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    As "Soft-Tissue" Fillers Rise in Popularity, Doctors Fine-Tune the Taming of Nose-To-Mouth Lines

    WebMD Health News

    Banishing Wrinkles With Fillers

    May 9, 2008 (San Diego) -- Next to Botox, the most popular nonsurgical way to freshen up your looks is with a so-called "soft tissue" filler, often relied on to smooth the nose-to-mouth line called the nasolabial or nasal labial fold.

    As more of these fillers have become available and demand has soared, physicians who inject them have learned more about how to use them effectively to wipe away the years, say physicians speaking at the annual meeting of The American Society for Aesthetic Plastic Surgery in San Diego.

    Among the popular fillers are those with hyaluronic acid, such as Restylane, Juvederm, Perlane, and Elevess; and those that are synthetic, such as Artefill, Radiesse, and Sculptra. Typical costs are $500 and above per syringe, with more definitive folds needing more filler.

    The Goal: Don't Obliterate It

    The goal of using the fillers should be not to "obliterate" the line but to restore it to how it used to look, says H. Steve Byrd, MD, a Dallas plastic surgeon and clinical professor of plastic surgery at the University of Texas Southwestern Medical Center at Dallas. Byrd spoke on a panel about effective management of the nasolabial fold.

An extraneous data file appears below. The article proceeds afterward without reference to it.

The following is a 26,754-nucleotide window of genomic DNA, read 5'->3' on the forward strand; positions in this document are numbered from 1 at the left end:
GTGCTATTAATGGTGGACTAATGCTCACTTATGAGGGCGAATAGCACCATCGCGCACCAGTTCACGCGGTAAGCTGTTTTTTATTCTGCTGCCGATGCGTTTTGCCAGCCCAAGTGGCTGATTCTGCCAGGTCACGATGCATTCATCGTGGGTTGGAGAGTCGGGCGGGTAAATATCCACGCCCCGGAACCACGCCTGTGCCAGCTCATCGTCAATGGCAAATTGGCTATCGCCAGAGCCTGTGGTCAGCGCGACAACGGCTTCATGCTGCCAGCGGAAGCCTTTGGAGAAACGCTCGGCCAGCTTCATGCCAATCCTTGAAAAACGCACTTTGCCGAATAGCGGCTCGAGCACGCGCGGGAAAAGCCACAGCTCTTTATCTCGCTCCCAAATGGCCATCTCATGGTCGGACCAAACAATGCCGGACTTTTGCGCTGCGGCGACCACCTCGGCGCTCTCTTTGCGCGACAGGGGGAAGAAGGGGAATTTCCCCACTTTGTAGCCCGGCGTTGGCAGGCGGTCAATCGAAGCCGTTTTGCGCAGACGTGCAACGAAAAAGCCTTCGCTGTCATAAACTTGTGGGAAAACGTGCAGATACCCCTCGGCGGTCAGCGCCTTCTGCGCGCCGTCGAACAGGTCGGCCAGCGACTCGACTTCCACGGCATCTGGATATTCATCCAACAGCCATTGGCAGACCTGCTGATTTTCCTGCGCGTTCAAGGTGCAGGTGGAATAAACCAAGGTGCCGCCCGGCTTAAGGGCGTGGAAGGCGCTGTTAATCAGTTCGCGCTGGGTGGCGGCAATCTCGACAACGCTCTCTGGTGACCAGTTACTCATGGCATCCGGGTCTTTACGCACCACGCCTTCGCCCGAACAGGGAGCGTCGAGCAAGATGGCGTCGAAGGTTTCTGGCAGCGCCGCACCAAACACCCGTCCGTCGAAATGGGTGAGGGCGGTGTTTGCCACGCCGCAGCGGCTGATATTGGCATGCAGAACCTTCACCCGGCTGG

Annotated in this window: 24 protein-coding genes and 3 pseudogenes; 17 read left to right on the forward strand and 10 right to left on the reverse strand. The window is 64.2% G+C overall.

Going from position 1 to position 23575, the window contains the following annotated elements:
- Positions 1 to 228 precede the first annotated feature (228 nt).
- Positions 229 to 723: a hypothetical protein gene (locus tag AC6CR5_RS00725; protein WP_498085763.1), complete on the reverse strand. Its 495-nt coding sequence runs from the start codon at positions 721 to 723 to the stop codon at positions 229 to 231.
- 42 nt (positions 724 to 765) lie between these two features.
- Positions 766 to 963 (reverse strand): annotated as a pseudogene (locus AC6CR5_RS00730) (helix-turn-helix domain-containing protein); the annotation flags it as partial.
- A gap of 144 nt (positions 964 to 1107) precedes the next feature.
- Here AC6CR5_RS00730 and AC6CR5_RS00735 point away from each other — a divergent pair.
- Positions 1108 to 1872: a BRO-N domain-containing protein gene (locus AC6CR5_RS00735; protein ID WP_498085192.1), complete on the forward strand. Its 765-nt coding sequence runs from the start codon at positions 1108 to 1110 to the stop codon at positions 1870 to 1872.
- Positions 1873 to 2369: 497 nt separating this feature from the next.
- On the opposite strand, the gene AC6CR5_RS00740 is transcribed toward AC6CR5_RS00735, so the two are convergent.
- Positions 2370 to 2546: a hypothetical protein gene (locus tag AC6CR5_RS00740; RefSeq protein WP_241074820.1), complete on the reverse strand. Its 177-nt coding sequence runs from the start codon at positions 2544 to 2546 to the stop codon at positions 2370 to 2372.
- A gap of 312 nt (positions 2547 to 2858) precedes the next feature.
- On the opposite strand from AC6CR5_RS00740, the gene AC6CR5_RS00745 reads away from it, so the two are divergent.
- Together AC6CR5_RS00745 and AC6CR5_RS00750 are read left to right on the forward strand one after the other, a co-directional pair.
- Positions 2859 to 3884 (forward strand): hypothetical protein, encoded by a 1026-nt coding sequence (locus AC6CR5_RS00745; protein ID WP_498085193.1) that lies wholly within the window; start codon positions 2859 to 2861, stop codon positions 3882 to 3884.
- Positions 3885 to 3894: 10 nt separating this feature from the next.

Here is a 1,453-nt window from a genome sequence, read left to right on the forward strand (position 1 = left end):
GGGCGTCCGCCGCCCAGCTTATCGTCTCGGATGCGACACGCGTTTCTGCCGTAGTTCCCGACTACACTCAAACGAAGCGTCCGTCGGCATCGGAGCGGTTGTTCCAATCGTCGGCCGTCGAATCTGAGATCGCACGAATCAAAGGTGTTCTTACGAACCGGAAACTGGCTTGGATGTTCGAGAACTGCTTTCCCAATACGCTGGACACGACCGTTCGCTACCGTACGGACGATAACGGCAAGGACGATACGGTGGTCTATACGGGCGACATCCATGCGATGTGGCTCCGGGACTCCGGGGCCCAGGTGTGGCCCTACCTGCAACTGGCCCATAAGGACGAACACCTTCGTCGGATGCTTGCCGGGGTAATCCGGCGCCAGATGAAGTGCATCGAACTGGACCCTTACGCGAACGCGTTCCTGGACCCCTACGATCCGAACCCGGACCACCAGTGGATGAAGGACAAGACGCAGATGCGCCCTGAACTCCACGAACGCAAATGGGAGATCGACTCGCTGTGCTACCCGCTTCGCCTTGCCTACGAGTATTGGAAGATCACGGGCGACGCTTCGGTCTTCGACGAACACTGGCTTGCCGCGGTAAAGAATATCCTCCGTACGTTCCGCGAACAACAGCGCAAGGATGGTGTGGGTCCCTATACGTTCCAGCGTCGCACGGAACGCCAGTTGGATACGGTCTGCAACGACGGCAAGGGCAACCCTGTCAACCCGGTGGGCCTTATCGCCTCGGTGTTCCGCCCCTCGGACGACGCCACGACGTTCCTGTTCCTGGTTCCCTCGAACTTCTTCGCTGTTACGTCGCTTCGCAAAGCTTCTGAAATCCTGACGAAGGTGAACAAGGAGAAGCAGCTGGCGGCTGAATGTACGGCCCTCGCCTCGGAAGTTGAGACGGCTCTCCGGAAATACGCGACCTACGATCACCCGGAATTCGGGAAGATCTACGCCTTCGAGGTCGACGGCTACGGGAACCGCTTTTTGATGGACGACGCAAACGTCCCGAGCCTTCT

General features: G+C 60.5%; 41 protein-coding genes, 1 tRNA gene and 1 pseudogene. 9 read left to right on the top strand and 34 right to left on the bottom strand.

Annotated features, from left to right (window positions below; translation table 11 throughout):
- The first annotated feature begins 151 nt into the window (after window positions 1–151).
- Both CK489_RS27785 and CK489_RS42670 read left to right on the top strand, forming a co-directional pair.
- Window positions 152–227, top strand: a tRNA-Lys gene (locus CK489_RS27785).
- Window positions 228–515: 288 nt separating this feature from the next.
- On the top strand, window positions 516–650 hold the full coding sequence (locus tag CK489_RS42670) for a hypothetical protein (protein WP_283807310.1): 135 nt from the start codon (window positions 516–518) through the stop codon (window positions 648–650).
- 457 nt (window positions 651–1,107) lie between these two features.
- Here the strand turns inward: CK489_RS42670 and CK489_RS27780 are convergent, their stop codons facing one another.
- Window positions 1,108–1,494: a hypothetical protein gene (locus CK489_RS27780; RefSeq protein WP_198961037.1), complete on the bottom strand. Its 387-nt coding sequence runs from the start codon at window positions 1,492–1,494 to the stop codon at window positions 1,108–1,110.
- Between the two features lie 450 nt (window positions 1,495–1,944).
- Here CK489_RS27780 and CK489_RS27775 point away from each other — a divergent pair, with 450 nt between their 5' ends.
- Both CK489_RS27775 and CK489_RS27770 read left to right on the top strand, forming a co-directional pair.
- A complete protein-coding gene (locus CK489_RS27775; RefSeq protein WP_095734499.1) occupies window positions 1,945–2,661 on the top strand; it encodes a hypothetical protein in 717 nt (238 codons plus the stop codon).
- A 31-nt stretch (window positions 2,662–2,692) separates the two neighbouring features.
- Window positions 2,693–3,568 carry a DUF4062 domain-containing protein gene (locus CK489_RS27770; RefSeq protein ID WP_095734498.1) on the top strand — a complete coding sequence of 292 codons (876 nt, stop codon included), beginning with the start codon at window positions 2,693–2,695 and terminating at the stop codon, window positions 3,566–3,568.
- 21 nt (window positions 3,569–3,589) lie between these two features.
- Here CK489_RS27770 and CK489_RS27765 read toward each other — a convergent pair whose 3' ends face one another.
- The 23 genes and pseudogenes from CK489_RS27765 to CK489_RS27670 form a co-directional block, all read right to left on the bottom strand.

"I like patients to bring in photos of themselves 10 or 20 years ago," he says, and he uses the photographs as a guide.

    Nasal Labial Crease vs. Nasolabial Fold

    It's important to distinguish between a nasolabial crease versus a fold, says Miles H. Graivier, MD, an Atlanta plastic surgeon who also spoke on the topic.

    When gravity sets in further, the crease can develop into a fold, where the skin droops down over the crease, he says.

    For moderate to less severe folds, one of the dermal fillers may be enough, he says. But for deep folds, just injecting filler may not solve the problem, he says.

    For these, he uses an incision-less dissection device that includes a needle and wire; when inserted, it releases the deep lines by separating them from the underlying tissues. Then a filler can be injected more easily, if it's still needed, says Graivier, who serves on the medical advisory panel for the device's manufacturer.

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